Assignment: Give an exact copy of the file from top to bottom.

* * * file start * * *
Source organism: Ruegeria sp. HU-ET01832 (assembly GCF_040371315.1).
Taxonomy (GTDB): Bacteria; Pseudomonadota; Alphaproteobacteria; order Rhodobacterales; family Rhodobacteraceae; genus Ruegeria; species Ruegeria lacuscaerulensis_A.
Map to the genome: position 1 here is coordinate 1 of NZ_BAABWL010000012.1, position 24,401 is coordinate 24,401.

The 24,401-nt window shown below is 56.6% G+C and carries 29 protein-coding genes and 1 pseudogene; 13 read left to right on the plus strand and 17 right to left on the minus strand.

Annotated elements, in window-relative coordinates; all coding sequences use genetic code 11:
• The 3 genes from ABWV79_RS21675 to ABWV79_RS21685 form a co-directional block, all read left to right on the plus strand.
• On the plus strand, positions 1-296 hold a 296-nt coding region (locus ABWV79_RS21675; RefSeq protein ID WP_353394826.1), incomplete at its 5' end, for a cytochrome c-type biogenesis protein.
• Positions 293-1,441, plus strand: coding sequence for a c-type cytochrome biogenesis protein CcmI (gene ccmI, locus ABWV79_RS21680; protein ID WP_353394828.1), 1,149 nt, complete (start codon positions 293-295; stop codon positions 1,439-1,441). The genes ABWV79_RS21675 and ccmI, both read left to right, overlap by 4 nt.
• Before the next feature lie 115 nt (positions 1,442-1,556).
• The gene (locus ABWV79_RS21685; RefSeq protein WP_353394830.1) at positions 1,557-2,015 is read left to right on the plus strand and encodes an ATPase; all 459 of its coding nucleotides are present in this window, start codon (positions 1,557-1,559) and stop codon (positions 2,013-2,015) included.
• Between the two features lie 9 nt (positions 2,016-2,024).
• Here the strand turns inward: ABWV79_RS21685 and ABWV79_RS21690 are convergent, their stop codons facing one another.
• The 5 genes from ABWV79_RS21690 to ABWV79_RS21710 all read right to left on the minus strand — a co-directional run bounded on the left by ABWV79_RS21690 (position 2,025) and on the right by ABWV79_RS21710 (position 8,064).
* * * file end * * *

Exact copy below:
Source organism: Ruegeria sp. HU-ET01832 (assembly GCF_040371315.1).
Taxonomy (GTDB): Bacteria; Pseudomonadota; Alphaproteobacteria; order Rhodobacterales; family Rhodobacteraceae; genus Ruegeria; species Ruegeria lacuscaerulensis_A.
Map to the genome: position 1 here is coordinate 1 of NZ_BAABWL010000012.1, position 24,401 is coordinate 24,401.

The 24,401-nt window shown below is 56.6% G+C and carries 29 protein-coding genes and 1 pseudogene; 13 read left to right on the plus strand and 17 right to left on the minus strand.

Annotated elements, in window-relative coordinates; all coding sequences use genetic code 11:
• The 3 genes from ABWV79_RS21675 to ABWV79_RS21685 form a co-directional block, all read left to right on the plus strand.
• On the plus strand, positions 1-296 hold a 296-nt coding region (locus ABWV79_RS21675; RefSeq protein ID WP_353394826.1), incomplete at its 5' end, for a cytochrome c-type biogenesis protein.
• Positions 293-1,441, plus strand: coding sequence for a c-type cytochrome biogenesis protein CcmI (gene ccmI, locus ABWV79_RS21680; protein ID WP_353394828.1), 1,149 nt, complete (start codon positions 293-295; stop codon positions 1,439-1,441). The genes ABWV79_RS21675 and ccmI, both read left to right, overlap by 4 nt.
• Before the next feature lie 115 nt (positions 1,442-1,556).
• The gene (locus ABWV79_RS21685; RefSeq protein WP_353394830.1) at positions 1,557-2,015 is read left to right on the plus strand and encodes an ATPase; all 459 of its coding nucleotides are present in this window, start codon (positions 1,557-1,559) and stop codon (positions 2,013-2,015) included.
• Between the two features lie 9 nt (positions 2,016-2,024).
• Here the strand turns inward: ABWV79_RS21685 and ABWV79_RS21690 are convergent, their stop codons facing one another.
• The 5 genes from ABWV79_RS21690 to ABWV79_RS21710 all read right to left on the minus strand — a co-directional run bounded on the left by ABWV79_RS21690 (position 2,025) and on the right by ABWV79_RS21710 (position 8,064).